“As much as the leadership tries to beat the left down with their metaphorical stick, the left is still standing up for our socialist beliefs and values.”
By Scott Hartles, Campaign for Socialism
So as Scottish Labour Conference for 2023 comes to an end we have to ask. Is it all bread and roses for the working class under Scottish Labour? One thing is certain, Union and CLP delegates come to conference to take an active part in debates whether that’s at fringe meetings or in the main hall.
As you may know, February is the month in which Scottish Council’s set budgets. Throughout the conference, a lot was made of Glasgow Labour group making a strong stand against the disgraceful cuts. The actual reality of the cuts made by the SNP group, whilst Labour stood outside with striking workers and protesters, are terrifying and they will have a massive effect to the people of Glasgow. One example is the 800 odd teachers and teaching assistants that will be affected by these cuts. The Glasgow Labour group stood up for the people that make Glasgow.
Campaign for Socialism and Red Paper Collective’s fringe was standing room only at the Hanover Tap. The theme was ‘The working class strikes back, Rebuilding the Labour Left.’ There was an excellent panel of speakers – Pauline Bryan, Mercedes Villalba, Matt Kerr, Ronan Burtenshaw, and Shami Chakrabati. Speakers spoke about the current position of the left in Labour but also the hope that there is for the left.
As much as the leadership tries to beat the left down with their metaphorical stick, the left is still standing up for our socialist beliefs and values. Times are definitely tough for the left, but we can’t keep ignoring the attacks. We have to organise and give each other the solidarity and support we all need against these attacks. It won’t be a surprise that at the fringe meeting there was a strong sense of solidarity and support. There was even an opportunity to disagree, something that was a rarity in the conference hall.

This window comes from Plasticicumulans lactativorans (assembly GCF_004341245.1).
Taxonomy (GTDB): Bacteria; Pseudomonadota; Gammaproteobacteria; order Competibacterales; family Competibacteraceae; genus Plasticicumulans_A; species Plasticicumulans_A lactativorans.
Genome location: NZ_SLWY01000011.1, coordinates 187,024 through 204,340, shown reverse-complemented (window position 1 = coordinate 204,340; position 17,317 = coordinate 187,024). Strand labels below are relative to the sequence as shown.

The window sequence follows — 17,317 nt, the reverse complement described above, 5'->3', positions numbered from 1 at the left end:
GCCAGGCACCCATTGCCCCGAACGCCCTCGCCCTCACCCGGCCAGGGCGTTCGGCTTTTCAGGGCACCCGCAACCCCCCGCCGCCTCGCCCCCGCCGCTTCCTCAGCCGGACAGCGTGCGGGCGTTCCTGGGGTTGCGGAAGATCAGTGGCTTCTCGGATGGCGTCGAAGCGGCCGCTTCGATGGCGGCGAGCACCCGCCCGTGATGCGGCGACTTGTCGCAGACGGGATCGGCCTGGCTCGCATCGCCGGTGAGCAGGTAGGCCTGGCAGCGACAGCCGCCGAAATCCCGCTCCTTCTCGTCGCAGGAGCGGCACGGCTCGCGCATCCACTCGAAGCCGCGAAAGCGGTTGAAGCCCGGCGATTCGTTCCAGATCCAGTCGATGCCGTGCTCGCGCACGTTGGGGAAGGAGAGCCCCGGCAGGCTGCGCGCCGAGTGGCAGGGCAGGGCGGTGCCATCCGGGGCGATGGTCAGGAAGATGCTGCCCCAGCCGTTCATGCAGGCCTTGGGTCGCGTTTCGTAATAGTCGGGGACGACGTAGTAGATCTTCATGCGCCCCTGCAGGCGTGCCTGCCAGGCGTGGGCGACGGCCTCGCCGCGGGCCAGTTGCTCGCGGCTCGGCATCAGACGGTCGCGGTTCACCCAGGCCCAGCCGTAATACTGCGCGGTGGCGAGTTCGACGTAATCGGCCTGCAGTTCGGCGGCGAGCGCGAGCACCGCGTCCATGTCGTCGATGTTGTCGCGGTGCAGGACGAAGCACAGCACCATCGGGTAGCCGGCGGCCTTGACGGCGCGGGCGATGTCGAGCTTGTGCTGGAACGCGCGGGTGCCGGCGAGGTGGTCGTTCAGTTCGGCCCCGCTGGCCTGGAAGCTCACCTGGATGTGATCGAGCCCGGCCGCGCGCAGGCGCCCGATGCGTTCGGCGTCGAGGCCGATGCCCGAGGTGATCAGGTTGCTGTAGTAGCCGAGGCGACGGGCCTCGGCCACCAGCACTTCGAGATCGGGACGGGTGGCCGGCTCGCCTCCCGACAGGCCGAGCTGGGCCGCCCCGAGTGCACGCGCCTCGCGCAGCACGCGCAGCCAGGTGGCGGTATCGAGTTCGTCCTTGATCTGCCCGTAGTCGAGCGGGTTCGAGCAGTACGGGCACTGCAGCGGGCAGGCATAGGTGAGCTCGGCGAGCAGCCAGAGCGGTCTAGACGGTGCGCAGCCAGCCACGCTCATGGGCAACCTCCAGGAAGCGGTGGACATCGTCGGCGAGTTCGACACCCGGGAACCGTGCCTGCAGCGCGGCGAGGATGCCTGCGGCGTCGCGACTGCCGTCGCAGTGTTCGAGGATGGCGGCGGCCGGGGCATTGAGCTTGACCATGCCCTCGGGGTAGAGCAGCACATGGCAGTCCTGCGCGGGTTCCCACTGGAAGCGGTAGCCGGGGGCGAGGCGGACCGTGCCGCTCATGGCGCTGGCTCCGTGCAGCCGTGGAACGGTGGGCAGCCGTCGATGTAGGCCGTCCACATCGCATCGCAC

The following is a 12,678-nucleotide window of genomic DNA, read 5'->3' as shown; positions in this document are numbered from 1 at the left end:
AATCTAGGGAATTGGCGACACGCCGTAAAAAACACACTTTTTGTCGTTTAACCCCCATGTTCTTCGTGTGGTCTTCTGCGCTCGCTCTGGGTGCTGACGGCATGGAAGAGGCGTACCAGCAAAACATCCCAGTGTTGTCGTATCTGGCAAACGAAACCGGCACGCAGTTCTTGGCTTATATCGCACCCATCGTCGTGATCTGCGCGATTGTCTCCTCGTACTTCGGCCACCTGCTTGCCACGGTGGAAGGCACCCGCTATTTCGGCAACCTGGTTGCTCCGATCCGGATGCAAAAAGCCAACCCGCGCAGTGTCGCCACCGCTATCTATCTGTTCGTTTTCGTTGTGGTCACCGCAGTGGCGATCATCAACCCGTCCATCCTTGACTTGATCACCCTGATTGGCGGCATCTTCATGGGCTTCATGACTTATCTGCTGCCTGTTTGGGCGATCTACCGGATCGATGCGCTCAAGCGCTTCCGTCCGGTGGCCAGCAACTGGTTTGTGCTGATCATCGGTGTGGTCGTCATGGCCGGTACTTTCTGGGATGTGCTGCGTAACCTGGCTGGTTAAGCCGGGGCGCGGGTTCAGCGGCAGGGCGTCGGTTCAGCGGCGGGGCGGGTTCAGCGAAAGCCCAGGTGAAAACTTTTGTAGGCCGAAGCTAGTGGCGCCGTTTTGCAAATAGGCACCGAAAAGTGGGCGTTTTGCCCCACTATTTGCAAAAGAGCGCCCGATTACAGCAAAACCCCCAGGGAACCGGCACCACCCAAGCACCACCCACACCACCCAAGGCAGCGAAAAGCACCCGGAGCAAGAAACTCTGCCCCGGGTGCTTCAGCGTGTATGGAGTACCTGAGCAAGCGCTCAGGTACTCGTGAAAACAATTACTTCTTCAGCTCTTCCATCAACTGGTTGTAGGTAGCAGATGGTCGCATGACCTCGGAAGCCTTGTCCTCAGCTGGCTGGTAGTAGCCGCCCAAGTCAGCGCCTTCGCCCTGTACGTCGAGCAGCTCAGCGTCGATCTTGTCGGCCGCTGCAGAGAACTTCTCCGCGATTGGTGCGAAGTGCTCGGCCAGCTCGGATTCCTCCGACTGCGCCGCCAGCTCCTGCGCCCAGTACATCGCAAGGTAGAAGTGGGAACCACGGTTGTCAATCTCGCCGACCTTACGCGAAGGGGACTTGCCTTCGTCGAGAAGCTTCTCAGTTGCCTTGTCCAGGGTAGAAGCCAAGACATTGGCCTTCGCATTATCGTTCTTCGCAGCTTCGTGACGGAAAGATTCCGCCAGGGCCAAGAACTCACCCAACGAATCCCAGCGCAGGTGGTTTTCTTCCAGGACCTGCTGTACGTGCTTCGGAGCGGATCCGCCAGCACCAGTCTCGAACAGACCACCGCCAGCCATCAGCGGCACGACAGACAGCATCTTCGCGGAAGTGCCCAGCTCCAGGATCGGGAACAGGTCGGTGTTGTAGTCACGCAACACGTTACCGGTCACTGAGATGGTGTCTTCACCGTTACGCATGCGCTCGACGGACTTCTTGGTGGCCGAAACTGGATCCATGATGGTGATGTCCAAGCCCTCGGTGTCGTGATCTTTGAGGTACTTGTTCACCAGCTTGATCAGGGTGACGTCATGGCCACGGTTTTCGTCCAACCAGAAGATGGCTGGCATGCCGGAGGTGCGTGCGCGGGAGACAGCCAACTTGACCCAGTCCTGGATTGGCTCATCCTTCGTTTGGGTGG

The feeling of delegates that I spoke to throughout the weekend was that conference time was taken up by too many grand speeches with the new tagline ‘The change Scotland needs.’ There was also a feeling amongst delegates that there should be more time for debate. A perfect example of this was the constitutional amendments where delegates were not given the opportunity to debate important rule changes; they might be boring, but they do matter.
Policies that passed at the conference were largely positive across the party. Scottish Labour has backed a government led four day working week trial in Scotland’s public sector and Labour will offer their/our support to companies and organisations also making the transition to a 4-day 32 hour working week with no loss of pay. The motion submitted by ASLEF (the train drivers union) focused on the need to bring the Caledonian Sleeper train into public ownership, but also to campaign for a publicly owned freight railway company. ASLEF are fighting alongside the RMT for a fully publicly owned railway and although it’s a long way off, ASLEF’s motion is a step in the right direction.